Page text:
The floral garden: from pleasure space to biodiversity reservoir

Marianela Rochas-Porraz nos presenta El jardín floral: del espacio de placer al reservorio biodiverso, en donde nos invita a conocer los jardines del palacio Villandry.

The flower, according to the Royal Spanish Academy, is the reproductive sprout of phanerogamic plants, and, by extension, of many others, which consists of fertile leaves, the carpels and stamens, and non-fertile, accompanying leaves, which form the perianth.

But beyond their visual and olfactory appeal, metaphorically, these sprouts have been associated by many cultures with abundance, sexuality, spirituality and the rebirth of life after death.

La Virgen de las Rocas / The Virgin of the Rocks
Fotografía / Photography: Leonardo da Vinci, CC BY 3.0 <https://>, via Wikimedia Commons

For example, in the painting “The Virgin of the Rocks” by Leonardo da Vinci, preserved in the Louvre museum in Paris, the Virgin Mary is represented holding the baby Jesus together with Saint John the Baptist and the angel Gabriel surrounded by flowers and vegetation. The flowers in this painting are considered symbolic elements that highlight the divinity and grace of the Virgin Mary.

It is worth mentioning that in orchards, common in the monasteries of the European Middle Ages and in other productive spaces of other cultures, the presence of flowers on the trees and bushes announced the arrival of the desired fruits. Likewise, in the syncretic festivities of the Day of the Dead in Mexico, flowers adorn altars, paths and tombs, on a date when the dead return with the living to share the harvest.

Altar del Día de los Muertos /
Day of the Dead altar

Fotografía / Photography:

On the other hand, in “pleasure gardens”4 such as those of the palace of Villandry, in France, vegetables were planted primarily for aesthetic purposes, following the examples of Italian gardens from the sixteenth century. These gardens aimed to create suitable spaces for strolling, reflection, and relaxation for the nobility and the emerging bourgeoisie.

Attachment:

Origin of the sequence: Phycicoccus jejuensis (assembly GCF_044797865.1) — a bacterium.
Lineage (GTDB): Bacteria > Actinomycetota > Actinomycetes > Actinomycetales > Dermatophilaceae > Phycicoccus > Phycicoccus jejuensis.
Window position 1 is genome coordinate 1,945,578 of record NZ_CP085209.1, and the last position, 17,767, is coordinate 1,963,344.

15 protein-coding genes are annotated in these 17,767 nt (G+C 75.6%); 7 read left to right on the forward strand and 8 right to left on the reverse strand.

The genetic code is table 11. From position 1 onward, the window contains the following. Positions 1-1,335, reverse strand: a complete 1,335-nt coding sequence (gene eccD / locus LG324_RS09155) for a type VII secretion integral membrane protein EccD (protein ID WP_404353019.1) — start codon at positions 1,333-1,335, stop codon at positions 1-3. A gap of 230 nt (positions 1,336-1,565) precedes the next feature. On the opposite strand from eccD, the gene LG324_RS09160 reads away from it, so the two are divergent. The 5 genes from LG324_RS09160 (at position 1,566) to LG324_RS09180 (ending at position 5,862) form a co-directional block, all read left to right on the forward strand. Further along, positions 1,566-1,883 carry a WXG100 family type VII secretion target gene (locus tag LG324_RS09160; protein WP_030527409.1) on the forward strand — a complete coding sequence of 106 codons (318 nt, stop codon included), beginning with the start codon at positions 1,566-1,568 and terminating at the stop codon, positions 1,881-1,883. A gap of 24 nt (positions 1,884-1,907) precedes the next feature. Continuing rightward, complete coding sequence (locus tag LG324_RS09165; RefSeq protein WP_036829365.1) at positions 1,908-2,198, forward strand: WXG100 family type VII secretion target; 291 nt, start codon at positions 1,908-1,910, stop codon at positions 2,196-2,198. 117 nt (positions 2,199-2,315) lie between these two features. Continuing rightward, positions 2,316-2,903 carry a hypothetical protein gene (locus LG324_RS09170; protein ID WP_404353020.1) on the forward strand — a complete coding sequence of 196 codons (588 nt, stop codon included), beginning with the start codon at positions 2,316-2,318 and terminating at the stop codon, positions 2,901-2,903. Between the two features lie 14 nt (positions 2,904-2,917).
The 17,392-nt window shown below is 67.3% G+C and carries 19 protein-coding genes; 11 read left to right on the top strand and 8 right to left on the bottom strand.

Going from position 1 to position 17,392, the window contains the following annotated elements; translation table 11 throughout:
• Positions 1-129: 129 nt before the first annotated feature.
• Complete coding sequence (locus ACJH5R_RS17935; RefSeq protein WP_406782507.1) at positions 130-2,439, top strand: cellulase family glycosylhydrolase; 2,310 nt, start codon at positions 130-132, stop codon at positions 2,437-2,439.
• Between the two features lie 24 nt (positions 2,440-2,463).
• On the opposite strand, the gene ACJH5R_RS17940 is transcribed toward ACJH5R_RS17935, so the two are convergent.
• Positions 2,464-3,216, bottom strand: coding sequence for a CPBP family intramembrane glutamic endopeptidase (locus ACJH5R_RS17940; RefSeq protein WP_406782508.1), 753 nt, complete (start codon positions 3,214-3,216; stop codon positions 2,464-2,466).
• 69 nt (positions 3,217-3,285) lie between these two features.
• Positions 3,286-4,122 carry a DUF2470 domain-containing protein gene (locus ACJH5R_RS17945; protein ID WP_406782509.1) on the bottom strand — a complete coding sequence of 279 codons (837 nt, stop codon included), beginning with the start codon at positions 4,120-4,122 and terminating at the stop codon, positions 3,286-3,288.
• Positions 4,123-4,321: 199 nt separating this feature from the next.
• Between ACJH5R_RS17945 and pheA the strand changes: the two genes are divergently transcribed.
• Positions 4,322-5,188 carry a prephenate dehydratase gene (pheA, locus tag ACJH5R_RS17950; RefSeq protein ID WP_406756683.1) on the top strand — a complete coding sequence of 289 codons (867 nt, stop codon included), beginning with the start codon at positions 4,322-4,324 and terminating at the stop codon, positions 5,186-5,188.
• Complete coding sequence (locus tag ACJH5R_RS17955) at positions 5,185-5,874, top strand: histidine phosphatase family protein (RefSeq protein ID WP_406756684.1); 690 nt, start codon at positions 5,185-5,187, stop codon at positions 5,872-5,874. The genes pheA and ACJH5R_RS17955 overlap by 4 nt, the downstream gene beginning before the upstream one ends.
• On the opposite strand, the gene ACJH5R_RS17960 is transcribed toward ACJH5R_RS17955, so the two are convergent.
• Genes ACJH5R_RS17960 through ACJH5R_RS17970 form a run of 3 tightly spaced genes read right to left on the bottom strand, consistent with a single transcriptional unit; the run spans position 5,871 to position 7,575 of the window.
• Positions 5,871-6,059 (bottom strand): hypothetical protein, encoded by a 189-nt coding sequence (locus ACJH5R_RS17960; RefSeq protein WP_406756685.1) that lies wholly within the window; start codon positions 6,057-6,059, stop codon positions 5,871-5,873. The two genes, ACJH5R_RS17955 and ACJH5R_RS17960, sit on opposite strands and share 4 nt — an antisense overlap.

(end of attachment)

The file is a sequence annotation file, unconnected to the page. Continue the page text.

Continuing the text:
Vista de los jardines de Villandy /
View of the Villandry gardens

Fotografía / Photography:
Photography: pexels-axp-photography-16628337

Villandry gardens aimed to create suitable spaces for strolling, reflection, and relaxation for the nobility and the emerging bourgeoisie.

The Villandry palace was built between the 11th and 17th centuries. However, the current configuration of the plant spaces is the product of a restitution carried out in the 20th century. The gardens recovered the Renaissance style with the acquisition of Joachim Carvallo, who obtained the castle and modified the gardens between 1908 and 1918. Previously admired in the Renaissance era and modified by various owners, Carvallo restored them with scientific meticulousness, combining styles such as medieval, Renaissance and French, drawing inspiration from archeology and Renaissance literature.

Currently, this palace on the “Loire Valley Castles” route receives millions of visitors, especially in spring when the flowering season arrives. Maintained by Carvallo descendants, the Villandry gardens have adopted organic practices since 2009, especially in the orchard, prioritizing observation and prevention to avoid chemical treatments.

Vista aérea de los jardines de Villandry /
Aereal view of the Villandry gardens

Fotografía / Photography:
Jean-Christophe BENOIST, CC BY-SA 3.0

To conclude, it is necessary to highlight that floral gardens serve more broadly than just food and recreation, significantly helping biodiversity. Flowers and pollinating insects, such as bees, butterflies and beetles, establish a vital symbiosis. Flowers provide nectar and pollen, essential resources for insect nutrition, while insects, by feeding and transporting pollen from one flower to another in search of food, facilitate pollination and plant reproduction.

This interaction not only promotes the diversity of plant species, but also sustains entire ecosystems by providing food and habitats for a wide range of organisms, contributing to the health and stability of natural ecosystems.



Tlaj tij neki ti tlamauizoz

Uitzitzilin ipatlaniliz

Kualkantzin xi meua,

Xi mo ajuiaui mo tenkamak

Uan xi on mo tlalo

Xia xi mo xochimilchiauati


(If you want to admire the flight of hummingbirds
Wake up early,
Perfume your lips
And run fast
To plant the flowers in your garden)


Mardonio Carballo (náhuatl poet)